President Trump’s Interest in Regulating Amazon, More Than Politics?

TDA
  • Date Published
  • Categories Editorial, News
  • Reading Time 5-Minute Read

Late last March President Trump announced that he would like to control Amazon to protect mom-and-pop retailers. However, this was not entirely true.

It was announced late last March that President Trump would like to control the size and scale of Amazon and their dealings through the utilization of antitrust laws. Axios’ source states that Trump “has talked about changing Amazon’s tax treatment because he’s worried about mom-and-pop retailers being put out of business.”

However, this statement does not seem to speak the whole truth of the matter, as Trump’s entrepreneurial past is directly intertwined with the Real Estate market, and a fair assumption is that his personal acquaintances and friends are still in this industry. Further adding fuel to this belief is his alleged lack of detachment from his personal businesses. He is not directly connected to his past Real Estate empire, but he still maintains the position in the Trump Organization as “Executive Vice President of Development & Acquisitions.”

Jared Kushner, son-in-law and advisor to the president, Donald Trump, recently had his own troubles involving the Kushner Company/Kushner Properties. Despite the assumption that all of the president’s business dealings and those of his associates would be turned to gold with the presidential “Midas touch,” this did not end up being the reality of the situation. The Kushner Company’s purchase of the New York Times building on West 44th Street in Manhattan has not yielded the returns they had wished for, and the remodeling/development process has been halted numerous times. It seems that being involved in politics does not always bring good fortune for business interests one may hold.

Still, the president is set on weakening Amazon’s control of the retail market (internet retail, in this case), and speculation points to situations such as the Kushner Company’s or the Trump Organization’s current issues regarding in-development malls, and the brick and mortar space in general. Even the news of Trump’s goal to curtail Amazon’s business has caused a dramatic reaction on the market, as “Amazon[‘s] shares fell almost 5 per cent on Wednesday [28 March 2018], wiping more than $30bn (£21.4bn) off its market value.”

With the rise of e-commerce and internet retailing came the decline of brick-and-mortar stores. This, of course, has caused a negative reaction from smaller retailers, as their bargaining power is severely limited compared to the that of Amazon. Additionally, Trump, for some reason, believes the amount of mail coming through the USPS is putting a burden on the United States Postal Service, and system, due to the large quantity of packages being processed from Amazon. However, this is not the case.

Axios’ source inside the Trump presidency stated that “The whole post office thing, that’s very much a perception he has.” Additionally, another source said that “It’s been explained to him in multiple meetings that his perception is inaccurate and that the post office actually makes a ton of money from Amazon.” Analysis from Axios’ Ina Fried explains that “The Postal Service actually added delivery on Sunday in some cities because Amazon made it worthwhile.”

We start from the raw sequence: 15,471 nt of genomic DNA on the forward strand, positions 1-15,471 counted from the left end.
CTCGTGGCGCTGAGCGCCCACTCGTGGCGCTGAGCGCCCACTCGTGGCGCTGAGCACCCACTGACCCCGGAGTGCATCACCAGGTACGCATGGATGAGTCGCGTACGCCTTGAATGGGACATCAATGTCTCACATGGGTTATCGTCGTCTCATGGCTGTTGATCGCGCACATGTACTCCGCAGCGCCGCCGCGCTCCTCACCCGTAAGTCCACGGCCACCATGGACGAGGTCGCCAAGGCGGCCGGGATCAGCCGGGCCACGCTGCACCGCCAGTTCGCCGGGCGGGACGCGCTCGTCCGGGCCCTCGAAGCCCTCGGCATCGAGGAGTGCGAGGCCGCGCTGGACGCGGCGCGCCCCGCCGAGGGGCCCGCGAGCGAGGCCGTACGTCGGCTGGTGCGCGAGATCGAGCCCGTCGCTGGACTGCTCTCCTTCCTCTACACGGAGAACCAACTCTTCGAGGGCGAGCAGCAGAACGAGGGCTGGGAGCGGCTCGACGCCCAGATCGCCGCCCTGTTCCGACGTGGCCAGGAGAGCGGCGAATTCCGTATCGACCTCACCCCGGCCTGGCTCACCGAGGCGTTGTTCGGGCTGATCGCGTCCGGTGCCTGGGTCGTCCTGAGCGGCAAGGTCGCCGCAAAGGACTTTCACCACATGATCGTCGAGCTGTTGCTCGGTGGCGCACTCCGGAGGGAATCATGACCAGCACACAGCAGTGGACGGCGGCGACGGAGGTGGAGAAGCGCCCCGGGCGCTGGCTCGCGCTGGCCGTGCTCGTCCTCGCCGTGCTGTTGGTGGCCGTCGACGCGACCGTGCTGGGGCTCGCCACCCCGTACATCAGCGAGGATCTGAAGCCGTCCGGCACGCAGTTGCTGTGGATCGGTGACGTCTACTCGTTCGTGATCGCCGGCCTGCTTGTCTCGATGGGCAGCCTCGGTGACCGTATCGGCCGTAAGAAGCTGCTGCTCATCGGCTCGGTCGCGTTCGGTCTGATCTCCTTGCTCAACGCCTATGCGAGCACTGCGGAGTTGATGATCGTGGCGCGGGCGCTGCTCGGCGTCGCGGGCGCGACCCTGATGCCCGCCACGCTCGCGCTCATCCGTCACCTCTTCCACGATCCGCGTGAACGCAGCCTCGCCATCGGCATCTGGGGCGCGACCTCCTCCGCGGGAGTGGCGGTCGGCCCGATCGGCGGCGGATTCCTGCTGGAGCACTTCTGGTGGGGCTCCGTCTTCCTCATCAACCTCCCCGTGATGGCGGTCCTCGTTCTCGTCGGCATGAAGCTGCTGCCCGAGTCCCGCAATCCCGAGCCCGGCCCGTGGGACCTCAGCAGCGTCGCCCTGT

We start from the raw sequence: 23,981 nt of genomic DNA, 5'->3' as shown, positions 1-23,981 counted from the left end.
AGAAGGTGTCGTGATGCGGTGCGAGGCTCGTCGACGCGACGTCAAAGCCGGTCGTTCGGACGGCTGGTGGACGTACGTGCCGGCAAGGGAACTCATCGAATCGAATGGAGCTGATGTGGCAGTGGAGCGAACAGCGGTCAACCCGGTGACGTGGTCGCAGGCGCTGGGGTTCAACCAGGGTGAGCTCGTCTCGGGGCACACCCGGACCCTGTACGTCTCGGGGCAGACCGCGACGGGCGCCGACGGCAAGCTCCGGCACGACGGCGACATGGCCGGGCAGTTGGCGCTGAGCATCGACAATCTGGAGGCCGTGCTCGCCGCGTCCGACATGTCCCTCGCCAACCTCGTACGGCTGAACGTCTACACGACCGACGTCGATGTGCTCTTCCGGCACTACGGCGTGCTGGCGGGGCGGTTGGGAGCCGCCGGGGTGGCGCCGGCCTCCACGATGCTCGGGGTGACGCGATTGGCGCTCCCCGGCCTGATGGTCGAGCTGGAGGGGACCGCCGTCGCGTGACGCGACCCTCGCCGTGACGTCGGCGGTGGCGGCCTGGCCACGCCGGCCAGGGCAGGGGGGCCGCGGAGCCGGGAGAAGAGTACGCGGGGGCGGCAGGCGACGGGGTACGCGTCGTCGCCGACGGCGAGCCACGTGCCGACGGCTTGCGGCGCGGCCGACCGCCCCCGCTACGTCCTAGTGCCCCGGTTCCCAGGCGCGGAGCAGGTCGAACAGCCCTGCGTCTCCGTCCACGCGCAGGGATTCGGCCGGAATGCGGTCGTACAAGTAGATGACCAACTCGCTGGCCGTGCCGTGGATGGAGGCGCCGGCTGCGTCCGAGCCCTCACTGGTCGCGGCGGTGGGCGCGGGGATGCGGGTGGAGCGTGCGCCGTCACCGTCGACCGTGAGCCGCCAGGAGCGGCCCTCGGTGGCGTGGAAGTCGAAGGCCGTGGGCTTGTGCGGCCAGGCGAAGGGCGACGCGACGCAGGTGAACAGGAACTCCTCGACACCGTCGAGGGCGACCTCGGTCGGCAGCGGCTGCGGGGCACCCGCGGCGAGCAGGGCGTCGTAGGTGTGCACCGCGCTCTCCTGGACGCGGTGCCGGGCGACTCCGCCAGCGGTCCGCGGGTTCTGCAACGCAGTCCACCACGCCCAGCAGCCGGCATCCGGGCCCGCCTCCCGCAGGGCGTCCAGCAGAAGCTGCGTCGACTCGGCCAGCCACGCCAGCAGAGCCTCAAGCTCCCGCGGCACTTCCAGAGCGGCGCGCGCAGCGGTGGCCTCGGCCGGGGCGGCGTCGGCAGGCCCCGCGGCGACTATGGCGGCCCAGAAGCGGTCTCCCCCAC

So, the reasoning behind Trump’s fear of Amazon is clearly not what he says it is, publicly. Being the president, he seems to want to avoid any talk of his organization’s or the Kushner Company’s business interactions, yet this is a very real issue that undermines the legitimacy of his actions. Are they for the American people as a whole, or just for his own and his circle’s benefit? Unfortunately, it seems his actions are dictated more so by the latter.

The New York Times reported that Kushner Companies and the Trump Organization have signed a letter of intent to have the Trump Organization manage at least one of the hotels in Kushner Companies’ Long Branch, New Jersey, development. The problem isn’t that the companies are doing business together, it is “That development is poised to potentially benefit from tens of millions of dollars in local and federal government investment,” Vox stated. It has always been a tradition for presidents to divest their assets before taking presidency, but the act is not set in law, and is nothing more than a habit. Real issues arise when an entrepreneur with presidential authority is able to directly subsidize an investment they have made with federal funds. In other words, taxes paid by citizens is funneled back into the wallet of the entrepreneur.

We have experienced major issues in politics since legal entities were granted direct lobbying authorities, and the president having so many business interests is concerning. It is concerning not because he has these interests and assets, but because he does not have a formal political background, and he does not act like a traditional president. He seems to be influenced too heavily by his own interests, and feelings, which increases the potential for a major conflict of interests.

The question must be asked, whenever Trump does something or says something as the president regarding business, if it is really in the best interest of the American people, or is it just in his own self interest? Is this President Donald Trump speaking, or just Trump from reality TV speaking?